IGP Load Sharing Algorithms


Load sharing can be based on equal or unequal cost of routes. Currently only EIGRP supports unequal cost load sharing. BGP has and optional feature called DMZ link which has similar behavior. Load sharing algorithms are depended on platforms and relate to the network's topology. There are two types of algorithms static and dynamic.

Load Sharing Algorithms

  • Cisco has a number of load sharing algorithms, but most of them can be categorized into two groups: Per Flow and Per Packet.
  • Load sharing is performed on the egress side of forwarding. If network have a substantially larger ratio of inbound traffic, load sharing might not make a lot of sense to use.
  • Load sharing algorithms is configured per platform and can't use both.
  • Recently a new method of load sharing has created two categories: static and dynamic.
    • Static is the classical per flow vs per packet load sharing, when only static fields in the frames/packets are used to decide egress path.
    • Dynamic is a new method that is able to move a flow to a different path and still eliminate packet reordering. For more info see IGP-Load-Sharing-Dynamic-Flowlets.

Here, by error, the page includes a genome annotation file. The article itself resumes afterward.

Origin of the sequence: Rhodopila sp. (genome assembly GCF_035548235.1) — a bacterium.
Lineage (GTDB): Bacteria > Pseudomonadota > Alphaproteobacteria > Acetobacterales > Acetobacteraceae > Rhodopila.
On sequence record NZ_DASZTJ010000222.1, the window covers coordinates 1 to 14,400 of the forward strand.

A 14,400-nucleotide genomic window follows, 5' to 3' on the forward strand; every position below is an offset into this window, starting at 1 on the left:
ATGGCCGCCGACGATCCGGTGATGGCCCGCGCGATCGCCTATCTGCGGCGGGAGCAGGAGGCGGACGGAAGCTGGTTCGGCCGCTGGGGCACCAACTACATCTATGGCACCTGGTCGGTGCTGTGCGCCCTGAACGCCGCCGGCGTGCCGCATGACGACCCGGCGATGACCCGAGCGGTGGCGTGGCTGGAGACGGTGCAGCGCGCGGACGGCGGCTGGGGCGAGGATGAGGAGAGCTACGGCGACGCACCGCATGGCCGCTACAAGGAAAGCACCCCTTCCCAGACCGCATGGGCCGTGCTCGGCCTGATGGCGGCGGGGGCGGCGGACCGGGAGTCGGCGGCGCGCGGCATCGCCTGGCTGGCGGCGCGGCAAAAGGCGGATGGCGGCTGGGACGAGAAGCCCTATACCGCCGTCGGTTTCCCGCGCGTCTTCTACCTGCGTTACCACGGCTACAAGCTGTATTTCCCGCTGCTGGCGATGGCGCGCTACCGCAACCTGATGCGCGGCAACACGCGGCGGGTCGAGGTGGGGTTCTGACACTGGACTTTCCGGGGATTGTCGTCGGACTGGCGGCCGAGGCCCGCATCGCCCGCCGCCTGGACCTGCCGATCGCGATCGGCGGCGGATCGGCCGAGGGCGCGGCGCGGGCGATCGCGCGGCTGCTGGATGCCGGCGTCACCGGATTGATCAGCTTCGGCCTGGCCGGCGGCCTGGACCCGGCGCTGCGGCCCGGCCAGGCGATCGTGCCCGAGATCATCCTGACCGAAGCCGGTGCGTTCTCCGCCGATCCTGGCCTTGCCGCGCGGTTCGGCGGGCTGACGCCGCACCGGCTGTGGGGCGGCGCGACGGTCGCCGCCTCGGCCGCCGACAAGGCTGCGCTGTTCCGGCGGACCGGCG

Per Flow

  • Per flow load sharing is also sometimes called per destination, which can be misleading since other fields are used.
  • Per flow will use a combination of source IP and destination IP as parameters into a harsh function that will return and ID of a link to send traffic over. Other field like layer 4 are also used to improve the hashing results.
  • The biggest benefits of per flow load sharing is that packets will always follow the same path per the hashed filed. This eliminated the problem of out of order packet delivery.
  • The drawback is not all links can be fully utilized and some might not be utilized at all. See igp-load-sharing-cef-polarization for a case study.
  • For specific algorithms of receptive platforms see C65K-Load-Sharing, ASR1K-Load-Sharing, ASR9K-Load-Sharing.

Per Packet

  • Per packet load sharing, does a round robin per each link.
  • This algorithm is not supported in ASR 1000 and higher models of Cisco routers.
  • The benefits is that it will equally spread the load over each link.
  • The biggest drawback is that it can deliver packets out of order, which significantly reduce the TCP throughput.





Additional Resources

Configuring a Load-Balancing Scheme - IP Switching Cisco Express Forwarding Configuration Guide Cisco IOS XE Release 3S (Cisco ASR 1000)
ASR9000 XR: Load-balancing architecture and characteristics - Cisco Support DOC-26687


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